Cork French Film Festival sees women to the fore in diverse programme
Festival includes Q & A with award winning French actress Sandrine Bonnaire
The Apparition ells the story of a veteran war reporter sent to investigate a young woman and her alleged apparitions of the Virgin Mary.
A still from The Apparation
It may be no more than coincidence given the rise of the #MeToo movement, but women are very much to the fore at this year’s 29th Cork French Film Festival playing central roles in some of the most striking features on offer in the programme.
Curated by guest festival programmer, Marie-Pierre Richard, this year’s festival, which runs from March 2nd to 7th, opens with Xavier Giannoli’s The Apparition which tells the story of a veteran war reporter sent to investigate a young woman and her alleged apparitions of the Virgin Mary.
Speaking to Variety about the film which stars Vincent Lindon as the sceptical reporter and Galatéa Bellugi as the novice nun, Giannoli explained how he conceived the character of the young visionary who lives in a town in south-eastern France where she sees the apparition.
“I wanted to buck the cliché of the ‘divine’ face of a girl who has seen the Virgin. She’s a modern-day girl, a novice in a convent but since her character claims to have received a supernatural apparition, she has a strange aura which might come from this situation or the actress herself or both.”
Like The Apparition, the closing film, Reinventing Marvin will also enjoy its Irish premiere at the festival. The film centres on a young gay man fleeing his repressive past in a working class community in the Vosges to discover his true self as an artist.
Luxembourg born filmmaker, Anne Fontaine told Directors Notes that the film is about how society fails individuals if they are different, but she dismissed the idea that it required a feminine sensitivity to make it.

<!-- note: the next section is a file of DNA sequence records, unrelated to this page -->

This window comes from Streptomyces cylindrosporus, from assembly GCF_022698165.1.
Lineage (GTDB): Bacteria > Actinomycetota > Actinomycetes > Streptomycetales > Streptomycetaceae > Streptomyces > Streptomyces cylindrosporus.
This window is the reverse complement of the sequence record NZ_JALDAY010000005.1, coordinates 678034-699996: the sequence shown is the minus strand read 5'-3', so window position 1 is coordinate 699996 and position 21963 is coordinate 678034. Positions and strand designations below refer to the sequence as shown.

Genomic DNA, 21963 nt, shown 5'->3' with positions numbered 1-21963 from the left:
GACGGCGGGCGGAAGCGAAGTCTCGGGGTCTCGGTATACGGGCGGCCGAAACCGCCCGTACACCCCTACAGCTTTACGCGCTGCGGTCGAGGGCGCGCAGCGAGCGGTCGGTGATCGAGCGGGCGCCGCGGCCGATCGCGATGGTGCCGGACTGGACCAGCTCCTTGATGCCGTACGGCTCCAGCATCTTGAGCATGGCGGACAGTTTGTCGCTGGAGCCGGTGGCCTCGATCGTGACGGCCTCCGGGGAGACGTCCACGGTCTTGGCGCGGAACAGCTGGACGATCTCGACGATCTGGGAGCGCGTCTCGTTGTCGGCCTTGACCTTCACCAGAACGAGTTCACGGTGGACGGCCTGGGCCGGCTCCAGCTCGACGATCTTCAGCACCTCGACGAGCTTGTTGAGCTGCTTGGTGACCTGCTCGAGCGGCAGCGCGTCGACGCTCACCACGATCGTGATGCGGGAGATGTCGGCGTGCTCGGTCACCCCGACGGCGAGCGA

“It’s ridiculous to think that a female director will make a film which is more sensitive than a man, it is not black and white - there are no films for men, films for women, films for gay or films for black and ethnic. It’s segregation to make films like that,” she told Directors Notes.
According to Pierre-Richard, women also feature strongly in Xavier Beauvois’s latest film, The Guardians which depicts the life of women left behind in rural France in a beautifully paced intimate account of the peasant world and the female heroes of the first World War.
The award-winning French actress, director and screenwriter, Sandrine Bonnaire along with director, Gael Morel, will attend the festival for a question and answer session after a screening of their film, Catch the Wind.
“The film offers an affecting portrait of a woman who traverses two troubled worlds - the collapsing working class structures of France and the archaic conditions and exploitation she encounters in Morocco and we’re delighted to showcase it here in Cork,” Pierre-Richard said.
Bonnaire and Morel will also give a masterclass at UCC, while Cork Institute of Technology will host a screening of Marie Noelle’s biopic Marie Curie - The Courage of Knowledge starring Polish born actress, Karolina Gruszka as the pioneering scientist.
For more information see www.corkfrenchfilmfestival.com.